Regional injury prevention workshops will be held in Baltimore, Boston, Denver and Los Angeles.
Injury is the leading killer of Americans in the first four decades of life. Violent and unintentional injuries cause more than 146,000 deaths each year and cost an estimated $260 billion annually (in 1995 dollars). Treatment of injuries and their long-term effects account for 12 percent of medical spending in the United States.
"A decade ago, CDC recognized injury as a top public health concern and formed a center to focus on these problems," said David Fleming, M.D. MPH, acting director of CDC. "Today, our injury prevention work is an integral part of our work to protect the nation's health. Our efforts are making a real difference in keeping Americans safer."
Since 1992 when CDC established the Injury Center to consolidate federal support for injury surveillance and research, the center has:
Prevented injuries and deaths from residential fires by conducting research and developing programs reaching more than 7.5 million people at risk with proven information about the effectiveness of installing and maintaining smoke alarms. CDC funded research showed that when local firefighters installed alarms in homes, the alarms were properly installed and worked. However, when homeowners were given a voucher for an alarm and asked to install it themselves, the alarms were often not installed or didn't work. This research also led to the development of a long-lasting lithium-powered battery with a hush button. CDC and its partners, the U.S. Consumer Product Safety Commission and the U.S. Fire Administration, have issued a national challenge to eliminate deaths from residential fire by 2020.
Shed new light on non-traditional risk factors related to suicide. A recent CDC study found that nearly 1 in 4 of those who made nearly lethal suicide attempts reported that less than 5 minutes passed between their decisions to attempt suicide and their actual attempts, indicating impulsive attempts.
Contributed to the development of crash-test dummies that are similar in size to children and women through its program to fund university research.
Established 11 injury control research centers and 10 academic centers of excellence in youth violence prevention at colleges and universities throughout the United States. These centers conduct research to determine the causes of injuries and how to prevent them and also train new scientists for the injury field.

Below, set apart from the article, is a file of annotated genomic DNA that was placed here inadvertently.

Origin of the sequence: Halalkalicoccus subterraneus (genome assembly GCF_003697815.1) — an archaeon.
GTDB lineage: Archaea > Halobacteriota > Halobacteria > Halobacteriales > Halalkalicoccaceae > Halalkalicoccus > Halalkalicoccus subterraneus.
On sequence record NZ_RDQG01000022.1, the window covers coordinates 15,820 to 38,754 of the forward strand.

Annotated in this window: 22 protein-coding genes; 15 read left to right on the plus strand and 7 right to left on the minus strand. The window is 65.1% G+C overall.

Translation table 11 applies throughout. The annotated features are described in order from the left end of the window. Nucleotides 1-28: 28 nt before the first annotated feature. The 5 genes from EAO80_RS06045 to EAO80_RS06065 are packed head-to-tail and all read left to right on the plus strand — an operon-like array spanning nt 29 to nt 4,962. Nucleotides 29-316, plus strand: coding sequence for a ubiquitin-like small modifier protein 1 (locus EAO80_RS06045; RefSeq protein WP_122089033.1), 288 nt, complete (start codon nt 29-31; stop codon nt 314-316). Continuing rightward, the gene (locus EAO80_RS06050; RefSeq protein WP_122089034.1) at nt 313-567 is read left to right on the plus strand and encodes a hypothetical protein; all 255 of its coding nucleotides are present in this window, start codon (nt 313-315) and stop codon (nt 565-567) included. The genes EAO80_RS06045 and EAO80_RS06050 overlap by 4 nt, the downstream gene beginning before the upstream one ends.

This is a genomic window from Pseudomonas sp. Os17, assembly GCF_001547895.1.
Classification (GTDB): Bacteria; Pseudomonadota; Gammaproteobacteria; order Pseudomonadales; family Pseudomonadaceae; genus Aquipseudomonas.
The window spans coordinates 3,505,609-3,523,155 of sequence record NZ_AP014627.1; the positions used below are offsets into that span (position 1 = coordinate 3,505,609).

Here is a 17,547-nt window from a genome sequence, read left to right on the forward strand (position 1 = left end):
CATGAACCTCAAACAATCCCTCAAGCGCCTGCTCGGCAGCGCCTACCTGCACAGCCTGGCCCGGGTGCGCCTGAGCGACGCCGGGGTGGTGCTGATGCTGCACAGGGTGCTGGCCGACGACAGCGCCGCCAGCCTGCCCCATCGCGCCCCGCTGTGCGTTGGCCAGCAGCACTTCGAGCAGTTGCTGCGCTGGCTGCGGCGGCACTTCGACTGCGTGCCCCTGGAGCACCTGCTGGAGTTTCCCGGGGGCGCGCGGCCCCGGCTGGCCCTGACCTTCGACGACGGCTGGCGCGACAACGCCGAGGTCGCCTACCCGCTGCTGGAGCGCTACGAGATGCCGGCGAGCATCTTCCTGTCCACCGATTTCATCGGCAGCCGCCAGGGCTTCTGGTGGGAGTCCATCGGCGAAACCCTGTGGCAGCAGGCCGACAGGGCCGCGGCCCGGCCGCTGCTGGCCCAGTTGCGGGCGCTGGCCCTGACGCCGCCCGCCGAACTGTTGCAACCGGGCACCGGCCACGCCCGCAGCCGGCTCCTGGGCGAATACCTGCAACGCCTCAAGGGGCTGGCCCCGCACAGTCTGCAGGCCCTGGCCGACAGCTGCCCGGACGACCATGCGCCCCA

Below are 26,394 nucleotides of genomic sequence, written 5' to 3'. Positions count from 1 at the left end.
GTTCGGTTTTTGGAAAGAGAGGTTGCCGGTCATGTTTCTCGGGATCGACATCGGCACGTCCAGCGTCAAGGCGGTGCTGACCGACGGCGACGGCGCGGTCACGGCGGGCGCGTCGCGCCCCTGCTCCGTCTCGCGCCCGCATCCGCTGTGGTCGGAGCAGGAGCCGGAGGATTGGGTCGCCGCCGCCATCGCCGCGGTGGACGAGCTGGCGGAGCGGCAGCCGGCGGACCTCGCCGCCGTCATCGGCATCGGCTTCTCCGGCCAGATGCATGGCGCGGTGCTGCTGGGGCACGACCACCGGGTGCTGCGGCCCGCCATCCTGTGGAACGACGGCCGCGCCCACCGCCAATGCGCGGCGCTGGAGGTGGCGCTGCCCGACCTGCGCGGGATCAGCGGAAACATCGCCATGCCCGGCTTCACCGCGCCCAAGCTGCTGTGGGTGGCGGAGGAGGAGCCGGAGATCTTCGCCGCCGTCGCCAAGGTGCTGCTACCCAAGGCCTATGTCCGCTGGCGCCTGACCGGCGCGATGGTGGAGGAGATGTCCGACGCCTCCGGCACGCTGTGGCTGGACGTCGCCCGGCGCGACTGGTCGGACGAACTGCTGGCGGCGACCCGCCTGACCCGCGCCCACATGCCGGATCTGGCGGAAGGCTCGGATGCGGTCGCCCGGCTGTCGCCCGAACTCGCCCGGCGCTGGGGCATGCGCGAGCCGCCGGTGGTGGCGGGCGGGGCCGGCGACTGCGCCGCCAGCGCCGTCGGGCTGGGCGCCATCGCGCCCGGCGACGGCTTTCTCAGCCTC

"At CDC, we work with a network of partners to research the causes of injuries and identify ways of keeping people safe from harm," said Sue Binder, M.D., director of CDC's Injury Center. "State and local health workers can use our data, tools and specialized expertise to make these programs even more effective."
The four events slated for June highlight successes in injury prevention fostered by CDC injury research and state program funding. Events will feature injury prevention experts in the fields of youth violence, suicide, motor vehicles, drowning and other types of injury.
- Denver - June 6 - Injury Prevention Focus: Motor vehicle passenger safety.
- Los Angeles - June 13 - Injury Prevention Focus: Family violence.
- Boston - June 19 - Injury Prevention Focus: Suicide.
- Baltimore - June 20 - Injury Prevention Focus: Preventing unintentional injuries through community programs.
CDC established the Injury Center in 1992 in response to a national call from Congress, the Institute of Medicine and injury prevention researchers and other advocates. They called for a consolidated federal approach to supporting injury research, collecting and analyzing data related to injury in America, providing for professional education and development, and convening federal and private organizations with an interest in injury prevention. The new center helped define the field of injury prevention by uniting research and program support for unintentional injuries, violent injuries, and acute care and rehabilitation associated with injury.